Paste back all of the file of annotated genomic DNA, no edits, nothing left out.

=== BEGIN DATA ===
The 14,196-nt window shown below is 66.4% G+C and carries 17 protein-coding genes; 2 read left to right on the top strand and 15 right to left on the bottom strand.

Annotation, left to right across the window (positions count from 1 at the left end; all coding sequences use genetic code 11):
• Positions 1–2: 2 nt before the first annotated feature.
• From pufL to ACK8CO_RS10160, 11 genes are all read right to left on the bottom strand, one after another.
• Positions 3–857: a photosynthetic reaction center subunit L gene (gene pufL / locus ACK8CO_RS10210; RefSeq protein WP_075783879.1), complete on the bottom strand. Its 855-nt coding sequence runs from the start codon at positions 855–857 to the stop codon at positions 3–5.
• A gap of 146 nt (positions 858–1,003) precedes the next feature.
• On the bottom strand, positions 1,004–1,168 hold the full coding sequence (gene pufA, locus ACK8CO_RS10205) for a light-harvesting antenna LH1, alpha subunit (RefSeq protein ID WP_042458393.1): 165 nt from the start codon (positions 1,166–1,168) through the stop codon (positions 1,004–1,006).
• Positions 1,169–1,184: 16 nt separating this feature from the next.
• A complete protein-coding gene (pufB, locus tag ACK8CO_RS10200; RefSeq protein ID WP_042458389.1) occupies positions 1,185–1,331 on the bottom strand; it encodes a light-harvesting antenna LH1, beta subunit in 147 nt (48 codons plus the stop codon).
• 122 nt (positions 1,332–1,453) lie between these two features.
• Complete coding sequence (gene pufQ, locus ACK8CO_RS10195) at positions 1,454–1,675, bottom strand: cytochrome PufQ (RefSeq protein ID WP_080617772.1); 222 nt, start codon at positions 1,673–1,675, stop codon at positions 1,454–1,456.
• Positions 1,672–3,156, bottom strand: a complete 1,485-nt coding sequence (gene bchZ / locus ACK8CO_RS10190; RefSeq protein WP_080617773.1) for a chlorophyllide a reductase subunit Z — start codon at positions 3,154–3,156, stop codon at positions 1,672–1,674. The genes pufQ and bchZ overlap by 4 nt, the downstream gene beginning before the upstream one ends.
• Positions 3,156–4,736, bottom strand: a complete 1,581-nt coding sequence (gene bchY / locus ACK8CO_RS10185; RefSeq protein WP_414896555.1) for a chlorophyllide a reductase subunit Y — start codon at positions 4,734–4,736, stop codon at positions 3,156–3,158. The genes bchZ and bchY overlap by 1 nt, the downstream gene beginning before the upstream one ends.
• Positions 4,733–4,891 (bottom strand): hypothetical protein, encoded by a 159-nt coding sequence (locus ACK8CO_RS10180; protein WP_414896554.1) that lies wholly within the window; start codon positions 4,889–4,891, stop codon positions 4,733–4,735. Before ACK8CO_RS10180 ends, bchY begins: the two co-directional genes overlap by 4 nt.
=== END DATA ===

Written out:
The 14,196-nt window shown below is 66.4% G+C and carries 17 protein-coding genes; 2 read left to right on the top strand and 15 right to left on the bottom strand.

Annotation, left to right across the window (positions count from 1 at the left end; all coding sequences use genetic code 11):
• Positions 1–2: 2 nt before the first annotated feature.
• From pufL to ACK8CO_RS10160, 11 genes are all read right to left on the bottom strand, one after another.
• Positions 3–857: a photosynthetic reaction center subunit L gene (gene pufL / locus ACK8CO_RS10210; RefSeq protein WP_075783879.1), complete on the bottom strand. Its 855-nt coding sequence runs from the start codon at positions 855–857 to the stop codon at positions 3–5.
• A gap of 146 nt (positions 858–1,003) precedes the next feature.
• On the bottom strand, positions 1,004–1,168 hold the full coding sequence (gene pufA, locus ACK8CO_RS10205) for a light-harvesting antenna LH1, alpha subunit (RefSeq protein ID WP_042458393.1): 165 nt from the start codon (positions 1,166–1,168) through the stop codon (positions 1,004–1,006).
• Positions 1,169–1,184: 16 nt separating this feature from the next.
• A complete protein-coding gene (pufB, locus tag ACK8CO_RS10200; RefSeq protein ID WP_042458389.1) occupies positions 1,185–1,331 on the bottom strand; it encodes a light-harvesting antenna LH1, beta subunit in 147 nt (48 codons plus the stop codon).
• 122 nt (positions 1,332–1,453) lie between these two features.
• Complete coding sequence (gene pufQ, locus ACK8CO_RS10195) at positions 1,454–1,675, bottom strand: cytochrome PufQ (RefSeq protein ID WP_080617772.1); 222 nt, start codon at positions 1,673–1,675, stop codon at positions 1,454–1,456.
• Positions 1,672–3,156, bottom strand: a complete 1,485-nt coding sequence (gene bchZ / locus ACK8CO_RS10190; RefSeq protein WP_080617773.1) for a chlorophyllide a reductase subunit Z — start codon at positions 3,154–3,156, stop codon at positions 1,672–1,674. The genes pufQ and bchZ overlap by 4 nt, the downstream gene beginning before the upstream one ends.
• Positions 3,156–4,736, bottom strand: a complete 1,581-nt coding sequence (gene bchY / locus ACK8CO_RS10185; RefSeq protein WP_414896555.1) for a chlorophyllide a reductase subunit Y — start codon at positions 4,734–4,736, stop codon at positions 3,156–3,158. The genes bchZ and bchY overlap by 1 nt, the downstream gene beginning before the upstream one ends.
• Positions 4,733–4,891 (bottom strand): hypothetical protein, encoded by a 159-nt coding sequence (locus ACK8CO_RS10180; protein WP_414896554.1) that lies wholly within the window; start codon positions 4,889–4,891, stop codon positions 4,733–4,735. Before ACK8CO_RS10180 ends, bchY begins: the two co-directional genes overlap by 4 nt.